Thanks to Manfred Polak for a correction regarding La noire de … His blog entry on the film is here.
La noire de… (Ousmane Sembène, 1966).
The Golden Era.
One of the great pleasures of the Vancouver International Film Festival is the ability it provides for a quick trip around the world, especially to countries whose films are seldom seen in a non-festival setting.
In one day I was able to see an Algerian film and one from the Ivory Coast. It struck me that both of them reflected how far digital filmmaking has come in small producing countries. When digital cameras came on the scene, they were hailed as a way for people in nations with little or no filmmaking infrastructure to create movies. The results, fascinating though they might be, often betrayed visually the fact that they were made with non-professional cameras.
Perhaps we have reached a new stage in digital filmmaking in such countries. Both the Algerian film, The Rooftops (Merzak Allouache, 2013), and the Ivory Coast one, Run (Philippe Lacôte, 2014), have a polish and complexity of form and style that put them on a level with those made in larger, more established national cinemas.
The Rooftops provides a model of how to make a film with a limited budget and avoid conventionality. Allouache chose to set the film entirely on the rooftops of five districts of Algiers. It’s a gimmick of sorts, and yet it carries practical advantages. No sets had to be built, and few, if any scenes required artificial light. Presumably no streets had to be cleared, since no action is staged at ground-level.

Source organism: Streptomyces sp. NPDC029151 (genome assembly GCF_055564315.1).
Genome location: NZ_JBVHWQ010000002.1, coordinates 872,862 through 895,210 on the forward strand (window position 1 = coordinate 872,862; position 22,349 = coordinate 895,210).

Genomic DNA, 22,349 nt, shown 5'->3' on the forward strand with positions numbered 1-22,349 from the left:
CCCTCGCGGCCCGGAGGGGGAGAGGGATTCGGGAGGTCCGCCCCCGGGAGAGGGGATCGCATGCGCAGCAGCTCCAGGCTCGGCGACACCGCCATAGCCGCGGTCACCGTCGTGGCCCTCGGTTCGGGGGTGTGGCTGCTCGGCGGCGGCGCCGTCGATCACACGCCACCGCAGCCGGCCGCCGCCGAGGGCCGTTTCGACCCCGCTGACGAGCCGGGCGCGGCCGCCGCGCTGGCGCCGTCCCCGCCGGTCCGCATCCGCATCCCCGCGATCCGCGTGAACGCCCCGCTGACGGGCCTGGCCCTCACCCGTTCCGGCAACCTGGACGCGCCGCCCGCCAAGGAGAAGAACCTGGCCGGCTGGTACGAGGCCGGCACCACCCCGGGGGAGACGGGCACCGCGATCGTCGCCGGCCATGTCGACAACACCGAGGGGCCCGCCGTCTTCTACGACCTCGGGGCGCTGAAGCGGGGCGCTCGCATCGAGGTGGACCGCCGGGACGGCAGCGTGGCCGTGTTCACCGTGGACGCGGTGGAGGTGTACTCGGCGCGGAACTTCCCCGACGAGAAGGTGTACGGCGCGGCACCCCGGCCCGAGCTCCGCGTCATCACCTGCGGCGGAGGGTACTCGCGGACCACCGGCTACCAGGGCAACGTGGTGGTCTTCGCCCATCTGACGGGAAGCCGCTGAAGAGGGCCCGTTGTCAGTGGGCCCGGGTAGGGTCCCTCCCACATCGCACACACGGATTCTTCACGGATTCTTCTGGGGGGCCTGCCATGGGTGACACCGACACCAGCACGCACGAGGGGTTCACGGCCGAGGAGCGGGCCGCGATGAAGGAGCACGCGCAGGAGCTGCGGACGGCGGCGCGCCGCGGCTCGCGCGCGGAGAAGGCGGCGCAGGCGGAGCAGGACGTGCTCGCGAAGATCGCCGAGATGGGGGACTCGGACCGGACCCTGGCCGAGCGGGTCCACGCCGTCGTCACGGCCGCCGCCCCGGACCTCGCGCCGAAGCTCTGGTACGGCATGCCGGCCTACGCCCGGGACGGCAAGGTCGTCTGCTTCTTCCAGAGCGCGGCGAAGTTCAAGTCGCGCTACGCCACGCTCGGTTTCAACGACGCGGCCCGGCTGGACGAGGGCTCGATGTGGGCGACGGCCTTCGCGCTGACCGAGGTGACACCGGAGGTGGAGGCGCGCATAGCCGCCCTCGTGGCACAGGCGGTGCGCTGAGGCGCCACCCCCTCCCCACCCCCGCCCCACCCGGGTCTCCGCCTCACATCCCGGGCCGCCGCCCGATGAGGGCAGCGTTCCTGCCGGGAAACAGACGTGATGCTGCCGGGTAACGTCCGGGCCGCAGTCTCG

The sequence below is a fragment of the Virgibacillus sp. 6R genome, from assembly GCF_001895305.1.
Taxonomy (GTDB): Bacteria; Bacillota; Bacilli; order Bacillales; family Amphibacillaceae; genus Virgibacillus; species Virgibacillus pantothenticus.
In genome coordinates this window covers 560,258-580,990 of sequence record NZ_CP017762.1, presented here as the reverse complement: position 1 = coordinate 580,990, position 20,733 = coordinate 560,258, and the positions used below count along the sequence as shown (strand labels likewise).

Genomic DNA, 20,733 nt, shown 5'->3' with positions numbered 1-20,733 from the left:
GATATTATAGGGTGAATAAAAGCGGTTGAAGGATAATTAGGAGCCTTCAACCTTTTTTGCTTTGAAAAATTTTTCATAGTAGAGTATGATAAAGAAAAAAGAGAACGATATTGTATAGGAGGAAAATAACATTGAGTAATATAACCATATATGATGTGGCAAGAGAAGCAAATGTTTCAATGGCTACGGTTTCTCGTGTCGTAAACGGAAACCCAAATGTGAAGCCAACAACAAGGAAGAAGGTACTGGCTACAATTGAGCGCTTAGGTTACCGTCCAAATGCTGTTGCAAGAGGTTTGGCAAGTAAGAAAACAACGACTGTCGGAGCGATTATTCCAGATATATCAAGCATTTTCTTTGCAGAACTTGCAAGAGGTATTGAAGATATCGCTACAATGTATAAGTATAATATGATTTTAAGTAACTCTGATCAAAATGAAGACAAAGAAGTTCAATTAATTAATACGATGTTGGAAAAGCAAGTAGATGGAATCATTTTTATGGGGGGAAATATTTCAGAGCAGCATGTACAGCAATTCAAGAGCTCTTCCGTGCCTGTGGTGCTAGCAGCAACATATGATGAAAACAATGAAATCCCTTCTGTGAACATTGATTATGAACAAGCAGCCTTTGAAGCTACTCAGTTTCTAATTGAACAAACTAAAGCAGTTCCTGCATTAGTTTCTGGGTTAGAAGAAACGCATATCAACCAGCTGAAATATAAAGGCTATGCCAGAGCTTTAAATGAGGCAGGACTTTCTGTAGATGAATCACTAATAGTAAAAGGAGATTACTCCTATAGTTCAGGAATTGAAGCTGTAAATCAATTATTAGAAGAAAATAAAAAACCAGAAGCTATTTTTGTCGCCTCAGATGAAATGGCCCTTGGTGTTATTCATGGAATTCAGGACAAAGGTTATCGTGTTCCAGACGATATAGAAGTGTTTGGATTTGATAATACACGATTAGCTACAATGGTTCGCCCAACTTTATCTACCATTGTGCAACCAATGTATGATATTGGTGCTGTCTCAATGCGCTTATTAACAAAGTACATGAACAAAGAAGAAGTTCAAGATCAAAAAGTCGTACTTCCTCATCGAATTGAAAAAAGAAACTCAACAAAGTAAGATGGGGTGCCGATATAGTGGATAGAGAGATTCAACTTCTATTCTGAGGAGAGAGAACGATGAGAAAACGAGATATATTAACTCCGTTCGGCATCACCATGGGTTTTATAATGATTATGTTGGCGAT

Beyond that, each scene could be played out with the city of Algiers providing a backdrop, as when a group of young musicians practice on one of the rooftops:
With backgrounds like that, who needs sets?
The film has a strict formal logic, both spatially and temporally. It begins by introducing five rooftops, each with its own set of characters. There’s no crossover among the groups. None of them ever meet, so this isn’t what David has termed a network narrative. But the look of each rooftop is different, and simply by keeping the characters in one limited area, the filmmakers help us keep track of them fairly easily as the narrative moves among storylines.
The film starts with the first call to prayer in the darkness before dawn, and at intervals the four other calls follow (with a subtitle providing information on the name of each call and the time period within which the respective prayers are supposed to be performed.) These essentially act as chapter breaks, giving a sense of time passing. The five prayers also echo the five rooftops.
There’s no shortage of drama in each group’s story. On a lower floor of an unfinished building a mob boss has a man tortured, trying to force him to sign something. This disturbs a group of filmmakers taking shots from the roof above, with dire consequences. A landlord is murdered on another rooftop, and a suicide occurs on yet another. One gets a cumulative impression of crime and conflict being rife across these various districts of Algiers.
Allouache is considered the preeminent Algierian director, and the violence and strife depicted rather melodramatically are part of his ongoing critique of his nation’s social problems.
In contrast, Lacôte sets Run apart by adopting a classic flashback structure. The film opens with the crisis of the story: the hero, nicknamed “Run,” shoots the prime minister in a crowded auditorium and flees.
From then on, we see him in hiding as he reflects on how he became an assassin. The alternation of scenes from his youth and his current-day attempts to avoid capture are easily comprehensible. Lacôste finds ways to create visual interest and avoid conventional stagings of scenes, as in the low angle above that juxtaposes the hero with a looming, crisscrossing ceiling.
Another example comes when his friend gives him shelter and food. Rather than a simple shot/reverse-shot conversation across a table, we see a depth scene, with Run sitting on the floor to eat and his friend in the foreground twisting to talk with him: